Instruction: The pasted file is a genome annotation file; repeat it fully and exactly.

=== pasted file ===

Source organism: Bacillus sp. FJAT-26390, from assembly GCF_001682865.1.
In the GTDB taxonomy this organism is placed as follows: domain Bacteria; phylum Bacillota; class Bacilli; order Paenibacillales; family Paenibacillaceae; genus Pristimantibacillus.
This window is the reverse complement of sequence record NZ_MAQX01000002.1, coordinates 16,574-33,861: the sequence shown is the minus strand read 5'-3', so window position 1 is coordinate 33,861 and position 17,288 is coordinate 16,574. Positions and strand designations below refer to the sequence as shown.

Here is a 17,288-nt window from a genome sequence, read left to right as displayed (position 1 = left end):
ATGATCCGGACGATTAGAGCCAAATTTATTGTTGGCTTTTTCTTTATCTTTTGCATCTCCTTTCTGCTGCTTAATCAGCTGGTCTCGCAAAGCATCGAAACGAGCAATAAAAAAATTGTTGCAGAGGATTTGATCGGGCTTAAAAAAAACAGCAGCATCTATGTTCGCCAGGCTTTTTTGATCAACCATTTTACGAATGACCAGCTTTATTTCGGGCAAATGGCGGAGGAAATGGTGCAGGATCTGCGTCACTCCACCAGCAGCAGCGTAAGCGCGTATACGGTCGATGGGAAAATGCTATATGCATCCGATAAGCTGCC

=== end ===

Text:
Source organism: Bacillus sp. FJAT-26390, from assembly GCF_001682865.1.
In the GTDB taxonomy this organism is placed as follows: domain Bacteria; phylum Bacillota; class Bacilli; order Paenibacillales; family Paenibacillaceae; genus Pristimantibacillus.
This window is the reverse complement of sequence record NZ_MAQX01000002.1, coordinates 16,574-33,861: the sequence shown is the minus strand read 5'-3', so window position 1 is coordinate 33,861 and position 17,288 is coordinate 16,574. Positions and strand designations below refer to the sequence as shown.

Here is a 17,288-nt window from a genome sequence, read left to right as displayed (position 1 = left end):
ATGATCCGGACGATTAGAGCCAAATTTATTGTTGGCTTTTTCTTTATCTTTTGCATCTCCTTTCTGCTGCTTAATCAGCTGGTCTCGCAAAGCATCGAAACGAGCAATAAAAAAATTGTTGCAGAGGATTTGATCGGGCTTAAAAAAAACAGCAGCATCTATGTTCGCCAGGCTTTTTTGATCAACCATTTTACGAATGACCAGCTTTATTTCGGGCAAATGGCGGAGGAAATGGTGCAGGATCTGCGTCACTCCACCAGCAGCAGCGTAAGCGCGTATACGGTCGATGGGAAAATGCTATATGCATCCGATAAGCTGCC